“God gave His only Son to be unto us also an “ ensample of Godly life.” Such in their degree were the sacrifices of the Mosaic law; for moral instruction was certainly intended to be conveyed by that distinction of animals into the classes of clean and unclean which was established by the Mosaic code. It had a primary reference to the qualities of the great Atoner, and a secondary one to the character of those who profess to believe on His name; the instincts of the unclean tribe shewing them what they are not to be, and those of the clean animals exhibiting “what man“ ner of persons they ought to be in all holy con“ versation and Godliness."* These, however, were only shadows of a brighter pattern which has now been held up for our imitation. Christ is the “ensample of Godly life” from which
* This is demonstrated in a most ingenious and edifying disquisition on the subject, in the third voluine of the works of the late Rev. Wm. Jones.
instruction on the whole circle of duty richly emanates.
It was the gracious purpose of God to make those whom He redeemed by the blood of His Son a happy people. This He could not do without making them a holy people. He has therefore made provision in the covenant of grace for their sanctification as well as for their justification; and of both Christ is the appointed fountain out of which we are to “ receive and grace “for grace.” He, “of God, is made unto us “ wisdom, righteousness, sanctification and re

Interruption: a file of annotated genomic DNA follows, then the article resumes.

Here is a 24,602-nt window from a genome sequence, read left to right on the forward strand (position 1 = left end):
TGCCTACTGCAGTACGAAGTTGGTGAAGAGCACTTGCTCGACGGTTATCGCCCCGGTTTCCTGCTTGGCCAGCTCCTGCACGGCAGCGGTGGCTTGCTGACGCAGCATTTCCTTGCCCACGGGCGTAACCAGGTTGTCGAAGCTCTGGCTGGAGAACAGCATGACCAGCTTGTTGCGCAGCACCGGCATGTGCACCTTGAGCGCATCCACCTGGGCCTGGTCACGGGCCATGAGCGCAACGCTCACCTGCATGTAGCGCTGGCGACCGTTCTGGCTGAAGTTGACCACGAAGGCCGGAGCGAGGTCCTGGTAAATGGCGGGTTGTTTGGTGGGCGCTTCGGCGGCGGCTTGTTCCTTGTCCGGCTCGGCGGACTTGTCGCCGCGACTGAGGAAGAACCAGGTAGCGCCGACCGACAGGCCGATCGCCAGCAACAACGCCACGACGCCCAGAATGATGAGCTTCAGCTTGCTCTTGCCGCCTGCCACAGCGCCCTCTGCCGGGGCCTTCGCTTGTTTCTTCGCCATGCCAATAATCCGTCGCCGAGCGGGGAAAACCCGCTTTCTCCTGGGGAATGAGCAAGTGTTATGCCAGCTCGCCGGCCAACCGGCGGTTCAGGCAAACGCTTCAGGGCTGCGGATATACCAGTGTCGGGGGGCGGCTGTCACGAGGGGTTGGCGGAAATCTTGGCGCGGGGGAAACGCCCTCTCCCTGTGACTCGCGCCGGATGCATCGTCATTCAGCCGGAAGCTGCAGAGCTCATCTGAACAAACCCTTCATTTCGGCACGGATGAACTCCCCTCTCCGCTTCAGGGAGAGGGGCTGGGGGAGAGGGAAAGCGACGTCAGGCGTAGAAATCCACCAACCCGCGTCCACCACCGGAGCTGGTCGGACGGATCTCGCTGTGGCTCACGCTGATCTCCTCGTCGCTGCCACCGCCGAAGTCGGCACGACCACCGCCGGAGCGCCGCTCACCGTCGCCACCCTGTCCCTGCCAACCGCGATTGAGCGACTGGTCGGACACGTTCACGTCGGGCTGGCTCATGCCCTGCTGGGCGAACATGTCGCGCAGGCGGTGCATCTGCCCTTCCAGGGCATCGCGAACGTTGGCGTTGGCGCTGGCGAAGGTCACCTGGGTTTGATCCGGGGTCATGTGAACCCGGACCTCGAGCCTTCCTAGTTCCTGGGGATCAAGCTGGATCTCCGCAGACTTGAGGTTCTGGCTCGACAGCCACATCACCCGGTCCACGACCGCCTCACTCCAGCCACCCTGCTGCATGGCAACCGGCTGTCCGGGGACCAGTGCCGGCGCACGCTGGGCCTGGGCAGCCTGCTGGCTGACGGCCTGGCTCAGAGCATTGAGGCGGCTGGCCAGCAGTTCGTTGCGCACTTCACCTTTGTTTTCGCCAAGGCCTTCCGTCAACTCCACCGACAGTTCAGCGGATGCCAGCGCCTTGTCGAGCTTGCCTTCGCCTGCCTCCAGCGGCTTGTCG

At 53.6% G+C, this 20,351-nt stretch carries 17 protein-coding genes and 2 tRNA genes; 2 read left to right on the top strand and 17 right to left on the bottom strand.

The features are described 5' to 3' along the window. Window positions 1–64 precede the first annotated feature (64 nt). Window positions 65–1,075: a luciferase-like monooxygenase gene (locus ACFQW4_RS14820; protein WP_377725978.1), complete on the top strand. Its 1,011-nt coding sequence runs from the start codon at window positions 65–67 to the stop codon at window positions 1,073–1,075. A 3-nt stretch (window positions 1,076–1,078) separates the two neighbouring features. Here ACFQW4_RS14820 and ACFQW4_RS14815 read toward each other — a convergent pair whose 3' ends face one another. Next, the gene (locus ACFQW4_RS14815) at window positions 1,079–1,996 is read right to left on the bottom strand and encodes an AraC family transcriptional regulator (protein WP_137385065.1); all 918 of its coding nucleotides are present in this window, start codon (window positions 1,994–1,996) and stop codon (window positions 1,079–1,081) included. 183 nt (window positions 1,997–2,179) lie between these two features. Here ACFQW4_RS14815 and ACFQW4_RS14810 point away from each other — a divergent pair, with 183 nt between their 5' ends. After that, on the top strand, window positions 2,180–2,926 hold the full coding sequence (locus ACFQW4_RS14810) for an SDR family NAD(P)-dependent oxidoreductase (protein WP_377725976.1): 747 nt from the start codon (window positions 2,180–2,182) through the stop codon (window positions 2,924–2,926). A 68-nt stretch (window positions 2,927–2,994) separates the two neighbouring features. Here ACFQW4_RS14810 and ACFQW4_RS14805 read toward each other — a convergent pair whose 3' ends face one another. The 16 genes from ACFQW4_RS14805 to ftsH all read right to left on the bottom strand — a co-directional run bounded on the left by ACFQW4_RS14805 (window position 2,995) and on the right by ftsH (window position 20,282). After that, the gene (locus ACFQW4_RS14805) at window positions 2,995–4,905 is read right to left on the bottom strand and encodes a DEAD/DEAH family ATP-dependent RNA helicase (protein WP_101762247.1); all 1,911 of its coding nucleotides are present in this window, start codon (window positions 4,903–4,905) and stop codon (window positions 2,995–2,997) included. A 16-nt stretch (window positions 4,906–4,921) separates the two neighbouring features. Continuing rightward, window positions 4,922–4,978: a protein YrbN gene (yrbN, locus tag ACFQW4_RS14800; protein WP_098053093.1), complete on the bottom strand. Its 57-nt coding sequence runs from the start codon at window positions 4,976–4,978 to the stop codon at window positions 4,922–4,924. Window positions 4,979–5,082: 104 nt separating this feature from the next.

demption.” In consequence of His sacrifice for sin the gift of the Holy Spirit is procured for fallen man, of which “it pleased the Father that - all fulness should dwell in Christ" for our regeneration and sanctification. Bv a revelation of Christ as the sacrifice for sin His redeemed are inspired with love to His person, name and character; and love begets imitation. In the law of God they have a perfect rule of duty; and that this rule may be the more fully understood, and be furnished with every powerful attractive, holiness has been personified in the conduct of our Lord Jesus Christ.